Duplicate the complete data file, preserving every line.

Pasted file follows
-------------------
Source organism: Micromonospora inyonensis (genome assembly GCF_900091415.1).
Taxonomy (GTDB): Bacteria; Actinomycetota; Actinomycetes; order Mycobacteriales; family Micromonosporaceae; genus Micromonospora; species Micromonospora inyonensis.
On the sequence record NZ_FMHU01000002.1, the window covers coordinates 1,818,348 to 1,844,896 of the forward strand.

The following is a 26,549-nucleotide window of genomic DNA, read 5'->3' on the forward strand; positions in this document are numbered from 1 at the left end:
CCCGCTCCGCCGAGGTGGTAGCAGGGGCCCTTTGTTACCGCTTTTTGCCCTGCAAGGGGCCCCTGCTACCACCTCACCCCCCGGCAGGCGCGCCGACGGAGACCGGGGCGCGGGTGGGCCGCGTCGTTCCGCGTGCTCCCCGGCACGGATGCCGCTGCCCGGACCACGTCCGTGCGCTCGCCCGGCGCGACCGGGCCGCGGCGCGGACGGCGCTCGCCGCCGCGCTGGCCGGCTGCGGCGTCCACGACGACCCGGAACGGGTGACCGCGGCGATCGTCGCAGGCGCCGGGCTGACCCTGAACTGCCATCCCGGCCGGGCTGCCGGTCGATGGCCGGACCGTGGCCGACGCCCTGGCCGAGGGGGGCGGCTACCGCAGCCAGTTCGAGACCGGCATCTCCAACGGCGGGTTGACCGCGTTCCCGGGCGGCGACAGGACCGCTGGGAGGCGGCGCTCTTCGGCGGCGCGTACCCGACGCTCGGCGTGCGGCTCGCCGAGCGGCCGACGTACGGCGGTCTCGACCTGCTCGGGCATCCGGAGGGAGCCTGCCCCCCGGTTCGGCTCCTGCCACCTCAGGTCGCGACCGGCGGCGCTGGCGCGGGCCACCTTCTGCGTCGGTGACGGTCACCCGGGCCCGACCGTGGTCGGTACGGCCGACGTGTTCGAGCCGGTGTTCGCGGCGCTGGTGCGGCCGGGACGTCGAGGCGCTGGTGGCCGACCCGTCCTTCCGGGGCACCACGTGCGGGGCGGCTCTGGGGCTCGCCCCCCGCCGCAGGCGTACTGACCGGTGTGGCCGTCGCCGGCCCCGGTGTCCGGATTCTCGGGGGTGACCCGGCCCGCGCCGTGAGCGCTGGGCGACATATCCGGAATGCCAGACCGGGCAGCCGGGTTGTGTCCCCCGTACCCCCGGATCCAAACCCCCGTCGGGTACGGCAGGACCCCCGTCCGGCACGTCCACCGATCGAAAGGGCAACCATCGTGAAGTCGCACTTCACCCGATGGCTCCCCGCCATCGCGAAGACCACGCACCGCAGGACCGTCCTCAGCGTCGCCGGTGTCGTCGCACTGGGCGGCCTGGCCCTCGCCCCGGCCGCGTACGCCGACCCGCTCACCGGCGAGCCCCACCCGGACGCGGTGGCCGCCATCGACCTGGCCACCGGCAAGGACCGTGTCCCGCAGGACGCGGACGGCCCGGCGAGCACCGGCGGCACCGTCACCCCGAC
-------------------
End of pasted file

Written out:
Source organism: Micromonospora inyonensis (genome assembly GCF_900091415.1).
Taxonomy (GTDB): Bacteria; Actinomycetota; Actinomycetes; order Mycobacteriales; family Micromonosporaceae; genus Micromonospora; species Micromonospora inyonensis.
On the sequence record NZ_FMHU01000002.1, the window covers coordinates 1,818,348 to 1,844,896 of the forward strand.

The following is a 26,549-nucleotide window of genomic DNA, read 5'->3' on the forward strand; positions in this document are numbered from 1 at the left end:
CCCGCTCCGCCGAGGTGGTAGCAGGGGCCCTTTGTTACCGCTTTTTGCCCTGCAAGGGGCCCCTGCTACCACCTCACCCCCCGGCAGGCGCGCCGACGGAGACCGGGGCGCGGGTGGGCCGCGTCGTTCCGCGTGCTCCCCGGCACGGATGCCGCTGCCCGGACCACGTCCGTGCGCTCGCCCGGCGCGACCGGGCCGCGGCGCGGACGGCGCTCGCCGCCGCGCTGGCCGGCTGCGGCGTCCACGACGACCCGGAACGGGTGACCGCGGCGATCGTCGCAGGCGCCGGGCTGACCCTGAACTGCCATCCCGGCCGGGCTGCCGGTCGATGGCCGGACCGTGGCCGACGCCCTGGCCGAGGGGGGCGGCTACCGCAGCCAGTTCGAGACCGGCATCTCCAACGGCGGGTTGACCGCGTTCCCGGGCGGCGACAGGACCGCTGGGAGGCGGCGCTCTTCGGCGGCGCGTACCCGACGCTCGGCGTGCGGCTCGCCGAGCGGCCGACGTACGGCGGTCTCGACCTGCTCGGGCATCCGGAGGGAGCCTGCCCCCCGGTTCGGCTCCTGCCACCTCAGGTCGCGACCGGCGGCGCTGGCGCGGGCCACCTTCTGCGTCGGTGACGGTCACCCGGGCCCGACCGTGGTCGGTACGGCCGACGTGTTCGAGCCGGTGTTCGCGGCGCTGGTGCGGCCGGGACGTCGAGGCGCTGGTGGCCGACCCGTCCTTCCGGGGCACCACGTGCGGGGCGGCTCTGGGGCTCGCCCCCCGCCGCAGGCGTACTGACCGGTGTGGCCGTCGCCGGCCCCGGTGTCCGGATTCTCGGGGGTGACCCGGCCCGCGCCGTGAGCGCTGGGCGACATATCCGGAATGCCAGACCGGGCAGCCGGGTTGTGTCCCCCGTACCCCCGGATCCAAACCCCCGTCGGGTACGGCAGGACCCCCGTCCGGCACGTCCACCGATCGAAAGGGCAACCATCGTGAAGTCGCACTTCACCCGATGGCTCCCCGCCATCGCGAAGACCACGCACCGCAGGACCGTCCTCAGCGTCGCCGGTGTCGTCGCACTGGGCGGCCTGGCCCTCGCCCCGGCCGCGTACGCCGACCCGCTCACCGGCGAGCCCCACCCGGACGCGGTGGCCGCCATCGACCTGGCCACCGGCAAGGACCGTGTCCCGCAGGACGCGGACGGCCCGGCGAGCACCGGCGGCACCGTCACCCCGAC